State Health Board Report
Give Interesting Statistics.
Claims More Cases of Smallpox Exist
Than Have Been Reported-High
Death Rate in Central Part.
The State Board of Health has prepared the following report of deaths, contagious diseases, births and marriages for the quarter ending Dec. 31, 1899:
“For the purposes of this report and in order to make comparisons between geographical sections the State is divided into three sections – namely, northern, central and southern. The northern division is bounded on the south by Warren, Tippecanoe, Clinton, Tipton, Madison, Delaware and Randolph counties. These counties comprise the northern tier of the central section. The central section is bounded on the south by Sullivan, Greene, Lawrence, Jackson, Jennings, Ripley and Dearborn counties, and these comprise the northern tier of the southern section. The population of these sections is as follows: Northern, 892,448; central, 1,022,694; southern, 729,838. The total number of deaths for the several sections for the quarter was: Northern, 2,422; central, 3,367; southern, 2,336. The total number of births reported was: Northern, 2,533; central, 4,166; southern, 2,754. Total number of contagious and infectious diseases reported was: Northern, 1,129; central, 1,892; southern, 1,144. The annual rates, calculated on the above quarterly figures, are as follows: Deaths – Northern, 12.8; central, 15.6; southern, 14, per 1,000 of population. Births – The annual rates per 1,000 were as follows: Northern, 13.3; central 16.2; southern, 15. Contagious diseases – The annual rates per 1,000 were as follows: Northern, 50.4; central, 74; southern, 62.
“Of the total number of contagious diseases during the quarter in the whole State there were: Of diphtheria, 1,202, with 347 deaths; scarlet fever, 1,503, with 46 deaths; measles, 181, with 2 deaths; smallpox, 132, no deaths; cerebro-spinal meningitis, 133, with 120 deaths; whooping cough 55, with 28 deaths; typhoid fever, 1,076, with 646 deaths. Total births reported in the whole State, 9,453. Of this number 4,984 were males and 4,469 were females. Of this total 181 were colored, of which 93 were males and 88 females. Still births were 219, plural births 99, illegitimate 154. The total marriages were 7,061. From these figures it appears that the central section of the State for this quarter had the highest death, birth and contagious-disease rate, and in this regard the southern section stands second and the northern third. The number of cases of smallpox reported is far below the truth, because so many cases were mistaken for chicken-pox. There was one death from smallpox in Posey county, but it was not reported, and was discovered by accident, after all reports were tabulated.”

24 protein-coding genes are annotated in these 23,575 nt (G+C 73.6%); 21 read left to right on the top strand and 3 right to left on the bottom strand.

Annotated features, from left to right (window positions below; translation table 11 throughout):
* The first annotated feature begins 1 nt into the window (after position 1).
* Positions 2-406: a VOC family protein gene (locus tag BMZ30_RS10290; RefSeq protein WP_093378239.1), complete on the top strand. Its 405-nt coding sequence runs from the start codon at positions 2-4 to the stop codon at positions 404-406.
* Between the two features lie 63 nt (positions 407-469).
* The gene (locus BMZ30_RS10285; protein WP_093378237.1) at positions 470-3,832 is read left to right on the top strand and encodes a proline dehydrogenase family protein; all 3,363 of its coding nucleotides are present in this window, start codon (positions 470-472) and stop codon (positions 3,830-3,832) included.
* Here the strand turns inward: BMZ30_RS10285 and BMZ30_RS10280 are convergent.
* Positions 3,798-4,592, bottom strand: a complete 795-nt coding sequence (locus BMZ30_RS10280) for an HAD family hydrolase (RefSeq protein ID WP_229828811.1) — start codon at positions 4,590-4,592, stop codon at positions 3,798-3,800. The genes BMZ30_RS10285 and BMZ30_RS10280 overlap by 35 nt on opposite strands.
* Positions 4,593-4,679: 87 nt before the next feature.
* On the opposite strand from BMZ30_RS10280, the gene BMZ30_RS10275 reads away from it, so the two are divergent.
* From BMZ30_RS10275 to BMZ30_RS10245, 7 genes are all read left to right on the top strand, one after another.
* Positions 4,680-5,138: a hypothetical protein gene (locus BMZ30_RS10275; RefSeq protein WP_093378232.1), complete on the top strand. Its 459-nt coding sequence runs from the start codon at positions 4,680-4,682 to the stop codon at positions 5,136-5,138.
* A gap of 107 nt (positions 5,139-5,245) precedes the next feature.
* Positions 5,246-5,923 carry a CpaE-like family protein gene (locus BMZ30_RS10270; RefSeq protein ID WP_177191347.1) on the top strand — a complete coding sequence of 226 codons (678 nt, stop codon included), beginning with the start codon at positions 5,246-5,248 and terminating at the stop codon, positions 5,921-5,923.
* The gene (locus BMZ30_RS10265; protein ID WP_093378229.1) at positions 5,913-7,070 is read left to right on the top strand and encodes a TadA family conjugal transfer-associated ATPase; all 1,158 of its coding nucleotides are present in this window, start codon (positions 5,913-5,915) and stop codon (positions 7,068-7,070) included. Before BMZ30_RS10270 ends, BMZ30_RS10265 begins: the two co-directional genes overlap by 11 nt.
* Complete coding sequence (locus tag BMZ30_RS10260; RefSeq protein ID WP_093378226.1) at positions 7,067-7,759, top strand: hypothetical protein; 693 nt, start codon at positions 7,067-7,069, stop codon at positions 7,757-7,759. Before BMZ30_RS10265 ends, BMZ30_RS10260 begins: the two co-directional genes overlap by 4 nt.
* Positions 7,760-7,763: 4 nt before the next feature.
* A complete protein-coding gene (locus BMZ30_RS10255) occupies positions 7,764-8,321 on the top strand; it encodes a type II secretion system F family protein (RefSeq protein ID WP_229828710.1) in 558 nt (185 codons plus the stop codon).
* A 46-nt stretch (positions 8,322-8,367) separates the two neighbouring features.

January’s Death Rate.
The records of the City Board of Health show eight more deaths during January than during December, the total for the month being 224. The death rate was heavier during the first of the month than during the latter portion. The largest increase came from pneumonia, twenty-three being recorded during January as against eighteen for December.
BROKE THE QUARANTINE.
Smallpox Suspect Left Terre Haute for Canton, Ill.
Special to the Indianapolis Journal.
TERRE HAUTE, Ind., Feb. 1. –The City Board of Health learned to-day that a smallpox suspect named Peck, whose conditional quarantine was continued for a few hours at the request of his physician, has slipped away from town. This afternoon the Board of Health was asked over the long distance telephone by Canton, Ill., authorities as to the nature of Peck’s disease, saying that he had arrived at his home in that town. There are two other suspects who had been in contact with Peck, and Richard McCloskey, the normal student who has a mild case, was a boarder at the same boarding house.
The city school board will meet to-morrow, and now that the Supreme Court has upheld compulsory vaccination of the pupils of the public schools, an order for vaccination will be issued.
Fifteen Instead of 2,500 Cases.
Special to the Indianapolis Journal.
LINTON, Ind., Feb. 1. – Citizens of Linton and vicinity are greatly wrought up over the report in the Indianapolis Press that 2,500 cases of smallpox existed in Greene county. The report is without foundation, and so far no cases have been reported except in Stockton township, where Linton is situated, and in the vicinity of Jasonville. In Linton there are only three cases, instead of ten, as reported, and these are quarantined with the strictest care. In Wright township, where there is the greatest number of cases, sentries are stationed on each road leading to town to prevent people from the infected parts coming to Linton. A strict quarantine is being enforced by the health officers, and so far no new cases have developed. The postmaster of Linton has never written anything in regard to the disease spreading, and great injustice has been done him and the town by those false reports. The local health officers are doing all they can to prevent the disease from spreading, and so far have it under perfect control. It appears that the number of cases reported includes cases from neighboring counties, but, as to 2,500 cases in Greene county, no such number exists. Not over fifteen are reported in the county.
“All Cases Not Reported,” The Indianapolis Journal (Indianapolis, Indiana), 2 February 1900, p. 8, col. 5; digital image, Chronicling America (http://chroniclingamerica.loc.gov/ : accessed 6 December 2014).